The beauty of this all is that you don’t need to choose either one of them. You can choose by parameter which method you want to use. Some pointers though:
Method 1: use this when you need to drive the Child through the Parent. For instance when the size of a Child Family depends on features from the Parent Family.
Method 2: use this when the Child Family Parameter is only used to define data, which is the case in this example. Whether a specific software is installed is not defined by anything in the workstation. So you can use this method to keep the Parent Family relatively simple and NOT have a few dozen extra parameters in your Parent Family.
But what’s the benefit of having two methods? Why not simply import the shared parameters in the Parent family? Well, again there are a number of reasons:
1. Useability of the Parent Family. When you look at this Family you’ll notice that both the Parent and the Child Family have a huge amount of parameters in them. Adding the SOFTWARE.rfa parameters to the WORKSTATION_QUERY.rfa would make this rather impossible to use, also because there still is no way to change the order of the parameters listing.
2. When the parameters exist in your Project Template you can very easily setup a Facility Management Template:
a. Create a new template or copy the existing one you have for Design work.
b. Import the shared parameters used in SOFTWARE.rfa.
c. Create an empty Project and link it into the FM Template file. Save this.
d. Set all schedules you created for FM to “include elements from linked files in the Properties > Field tab.
e. Now if you have a project in which you want to do FM, open the template as a new project, Go to the Manage Links screen and use Reload From to assign the correct Project File.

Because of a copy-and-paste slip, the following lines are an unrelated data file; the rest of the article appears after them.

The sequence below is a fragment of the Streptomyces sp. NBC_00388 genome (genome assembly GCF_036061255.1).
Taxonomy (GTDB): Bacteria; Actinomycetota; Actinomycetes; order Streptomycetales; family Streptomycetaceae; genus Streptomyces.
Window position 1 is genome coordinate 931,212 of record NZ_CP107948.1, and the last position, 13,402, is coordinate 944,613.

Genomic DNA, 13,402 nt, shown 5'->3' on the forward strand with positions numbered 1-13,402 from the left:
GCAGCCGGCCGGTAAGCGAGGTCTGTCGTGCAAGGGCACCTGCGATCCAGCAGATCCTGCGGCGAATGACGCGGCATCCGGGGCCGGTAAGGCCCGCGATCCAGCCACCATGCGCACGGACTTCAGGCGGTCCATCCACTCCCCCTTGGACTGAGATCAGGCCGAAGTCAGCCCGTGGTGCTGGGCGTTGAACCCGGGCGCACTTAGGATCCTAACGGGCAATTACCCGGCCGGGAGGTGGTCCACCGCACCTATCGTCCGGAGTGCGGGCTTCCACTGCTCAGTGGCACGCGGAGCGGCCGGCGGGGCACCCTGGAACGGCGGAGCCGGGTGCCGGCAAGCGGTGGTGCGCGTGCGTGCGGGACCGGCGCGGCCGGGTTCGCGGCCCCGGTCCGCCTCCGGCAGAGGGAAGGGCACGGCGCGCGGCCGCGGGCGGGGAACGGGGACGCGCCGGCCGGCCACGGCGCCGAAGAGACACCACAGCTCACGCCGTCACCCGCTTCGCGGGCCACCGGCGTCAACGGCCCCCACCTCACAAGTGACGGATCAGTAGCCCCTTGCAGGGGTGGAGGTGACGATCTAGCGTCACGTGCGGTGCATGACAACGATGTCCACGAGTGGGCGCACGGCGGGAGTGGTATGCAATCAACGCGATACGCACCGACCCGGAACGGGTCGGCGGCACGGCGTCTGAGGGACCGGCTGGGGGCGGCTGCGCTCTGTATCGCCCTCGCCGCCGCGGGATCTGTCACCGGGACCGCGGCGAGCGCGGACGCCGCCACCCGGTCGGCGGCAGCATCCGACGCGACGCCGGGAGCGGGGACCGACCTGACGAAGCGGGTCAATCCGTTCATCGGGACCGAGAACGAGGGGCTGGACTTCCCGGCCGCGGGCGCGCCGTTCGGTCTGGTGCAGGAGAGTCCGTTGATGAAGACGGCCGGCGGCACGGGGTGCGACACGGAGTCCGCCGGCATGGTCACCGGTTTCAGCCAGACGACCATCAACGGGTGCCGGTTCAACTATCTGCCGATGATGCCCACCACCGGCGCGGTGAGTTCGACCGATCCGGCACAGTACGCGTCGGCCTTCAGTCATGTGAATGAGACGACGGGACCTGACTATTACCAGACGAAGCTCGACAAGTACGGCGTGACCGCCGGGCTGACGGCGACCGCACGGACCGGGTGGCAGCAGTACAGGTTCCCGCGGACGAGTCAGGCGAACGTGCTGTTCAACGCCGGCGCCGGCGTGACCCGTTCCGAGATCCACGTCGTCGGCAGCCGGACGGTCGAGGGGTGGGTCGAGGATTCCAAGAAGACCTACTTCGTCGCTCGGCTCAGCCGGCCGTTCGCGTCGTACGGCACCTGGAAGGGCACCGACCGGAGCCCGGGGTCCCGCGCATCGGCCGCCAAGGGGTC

Thursday, August 25, 2011
1) Post #22648 by Scott Hopkins in Thread: View Title Secrets Revealed
2) Post #24654 by Steve_Stafford in Thread: (Faking) Property Lines in Sections
3) Post #23997 by mdradvies in Thread: Push parameters in the project environment
Brief comment about the first post:
In this interesting post, Scott Hopkins, from Peikert Group Architects, explains how he modified a view title family, carefully adding reference planes in it, to facilitate the placement of the view title on the lower left corner of the drafting view, and on the grid of a sheet with details.
This image shows the view title family in the family editor:
For more information, please refer to Post #22648 at Revitforum.org
Brief comment about the second post:
In this post, Steve Stafford, author of Revit OpEd blog, provides an idea in response to the question of how to show property lines and setbacks in elevation views, even with irregular sites. Steve proposes the use of mass elements, one for the perimeter of the site, and another one for the setbacks.
For more information, please refer to Post #24654 at Revitforum.org
Brief comment about the third post:
This post, by Martijn de Riet, MdR Advies, was the result of asking around in a previous thread about the use of a mysterious option in the Parameter Properties dialog box. It's that option on the lower left corner that says "Add to all elements of the selected category". Well, Martijn found a use for this option in his consulting work, and he is sharing the explanation with us. To mention an example, this option is useful when you need to spread a certain custom parameter that exists in only one window type, to all the other windows, so that you can have a uniform parameter that you can use to calculate totals.
Since, for sure, Martijn can explain it better than I do, for more information, please refer to Post #23997 at Revitforum.org
See you next month...
Wednesday, August 24, 2011
Sunday, August 21, 2011
Go to Filter tab > Add a filter and filter on "override existing hatch" to equal Yes, see image 13.